What is GST?

GST stands for Goods and Service Tax, which by virtue of its launch, has replaced the previous structure of multiple taxes levied by the state and central government. It is a consumption based indirect tax which is charged on sale, manufacturing and consumption on goods and services at the national level. Exports and direct taxes like income tax, corporate tax and capital gain tax will not be affected by GST. The much-awaited GST has a dual tax system comprising of – • Central GST or CGST – To be charged by the central government. • State GST or SGST – To be charged by the state government. • Integrated GST or IGST – To be charged by central government on the inter-state supply of various goods and services.

Impact of GST

Since India has different GST tax rates compared to a single GST rate in most prosperous nations across the globe, the national economy would undergo a major shift from the times of multiple taxes. From a common man to the riches, the word GST will have a significant bearing. While some goods and services would become cheaper, others may just take out more from the pocket of the consumers. The game changer, however, could be the input tax credit that the manufacturers can avail, which hopefully should benefit the consumers at large. The manufacturers can claim tax credit for the raw materials they procure, as well as for using the services like advertising, marketing and training. Similarly, the service providers can avail the credit for the goods they procure.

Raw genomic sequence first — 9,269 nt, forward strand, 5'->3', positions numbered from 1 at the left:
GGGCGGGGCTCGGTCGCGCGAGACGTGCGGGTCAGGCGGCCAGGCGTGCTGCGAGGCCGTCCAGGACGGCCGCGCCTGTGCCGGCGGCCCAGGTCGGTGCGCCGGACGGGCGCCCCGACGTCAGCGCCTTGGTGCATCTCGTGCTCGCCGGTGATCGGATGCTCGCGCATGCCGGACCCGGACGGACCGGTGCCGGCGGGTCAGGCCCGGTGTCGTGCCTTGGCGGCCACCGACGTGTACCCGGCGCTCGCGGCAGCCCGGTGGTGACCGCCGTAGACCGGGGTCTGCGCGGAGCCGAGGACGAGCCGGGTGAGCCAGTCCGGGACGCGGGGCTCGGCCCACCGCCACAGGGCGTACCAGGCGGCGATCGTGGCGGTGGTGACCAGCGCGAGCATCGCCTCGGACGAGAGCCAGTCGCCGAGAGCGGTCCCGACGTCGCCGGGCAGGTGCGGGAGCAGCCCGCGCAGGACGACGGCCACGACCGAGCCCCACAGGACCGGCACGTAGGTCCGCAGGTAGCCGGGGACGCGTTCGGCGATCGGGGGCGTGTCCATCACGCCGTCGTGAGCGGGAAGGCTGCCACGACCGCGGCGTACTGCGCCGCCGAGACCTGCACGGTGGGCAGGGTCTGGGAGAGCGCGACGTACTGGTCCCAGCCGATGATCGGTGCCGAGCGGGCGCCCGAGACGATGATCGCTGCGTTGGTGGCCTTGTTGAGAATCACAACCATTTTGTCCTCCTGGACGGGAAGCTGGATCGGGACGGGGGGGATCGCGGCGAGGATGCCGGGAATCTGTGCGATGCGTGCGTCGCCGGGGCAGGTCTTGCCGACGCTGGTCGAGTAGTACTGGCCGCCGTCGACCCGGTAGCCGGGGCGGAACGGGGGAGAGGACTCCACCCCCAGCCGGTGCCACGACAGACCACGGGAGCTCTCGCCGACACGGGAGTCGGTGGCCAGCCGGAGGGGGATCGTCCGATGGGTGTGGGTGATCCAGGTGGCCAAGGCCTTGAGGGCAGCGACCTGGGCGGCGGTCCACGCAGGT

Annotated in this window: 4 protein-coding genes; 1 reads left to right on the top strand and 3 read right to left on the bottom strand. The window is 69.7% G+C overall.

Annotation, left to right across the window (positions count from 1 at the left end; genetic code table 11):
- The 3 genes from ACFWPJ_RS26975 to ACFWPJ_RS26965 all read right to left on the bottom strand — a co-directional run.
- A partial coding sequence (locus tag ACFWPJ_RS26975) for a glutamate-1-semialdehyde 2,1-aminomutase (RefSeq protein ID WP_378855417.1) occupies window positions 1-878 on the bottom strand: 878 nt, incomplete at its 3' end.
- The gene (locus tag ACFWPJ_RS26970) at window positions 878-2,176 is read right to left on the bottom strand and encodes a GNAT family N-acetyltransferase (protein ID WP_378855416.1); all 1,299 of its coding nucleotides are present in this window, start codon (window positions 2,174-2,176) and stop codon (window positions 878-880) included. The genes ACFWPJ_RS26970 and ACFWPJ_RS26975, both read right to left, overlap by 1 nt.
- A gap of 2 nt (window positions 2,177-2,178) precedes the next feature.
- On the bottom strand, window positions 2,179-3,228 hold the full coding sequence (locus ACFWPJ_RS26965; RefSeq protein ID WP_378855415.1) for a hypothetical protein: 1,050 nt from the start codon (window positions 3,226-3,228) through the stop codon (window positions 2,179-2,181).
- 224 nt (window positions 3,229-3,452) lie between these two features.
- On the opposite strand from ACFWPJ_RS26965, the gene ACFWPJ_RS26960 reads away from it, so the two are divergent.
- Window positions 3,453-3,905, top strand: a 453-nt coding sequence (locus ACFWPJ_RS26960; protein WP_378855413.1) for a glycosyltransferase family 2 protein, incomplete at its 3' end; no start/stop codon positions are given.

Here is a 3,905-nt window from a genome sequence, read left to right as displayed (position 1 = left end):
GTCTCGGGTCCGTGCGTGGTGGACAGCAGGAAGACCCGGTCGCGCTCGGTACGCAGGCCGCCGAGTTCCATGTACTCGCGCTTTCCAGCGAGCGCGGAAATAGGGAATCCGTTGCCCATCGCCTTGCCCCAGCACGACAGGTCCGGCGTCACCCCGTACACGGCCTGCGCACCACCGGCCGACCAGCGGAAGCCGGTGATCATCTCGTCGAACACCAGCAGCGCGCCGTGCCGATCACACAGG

When Did GST Arrive in India?

Finally, the landmark event in India's taxation history arrived on July 1, 2017, when GST (Goods and Services Tax) became the reality. The biggest reform, which is expected to simplify the Indian tax structure, was launched by the Prime Minister Narendra Modi in the Central Hall of Parliament in the wee hours of 1st July. Jammu & Kashmir, previously, was not the part of the GST regime. But with the state assembly passing the bill despite a boycott by the opposition, the GST in J&K has become a reality now. The GST scheme consists of a four slab structure under which the proposed goods and services will be taxed accordingly. The four slabs are 5%, 12%, 18% and 28%. The five services, which feature a taxation of 28% under GST, include five-star hotels, racing, movie tickets and betting on casinos and racing. Education and healthcare are exempted from the tax regime and will continue to remain unaffected. The majority of the services form the part of the 18% tax slab. The scheme is expected to have a mixed effect on the industry as the impact of the same will be visible in the upcoming few years.

Which Indirect Taxes Would GST not include

The GST is expected to include a bundle of indirect taxes. However, a few of them would be out of GST ambit. Which follows as- • Export Duty • Basic Customs Duty • Toll Tax • Stamp Duty • Property Tax • Road & Passenger Tax • Electricity Duty

Guidelines to File GST Returns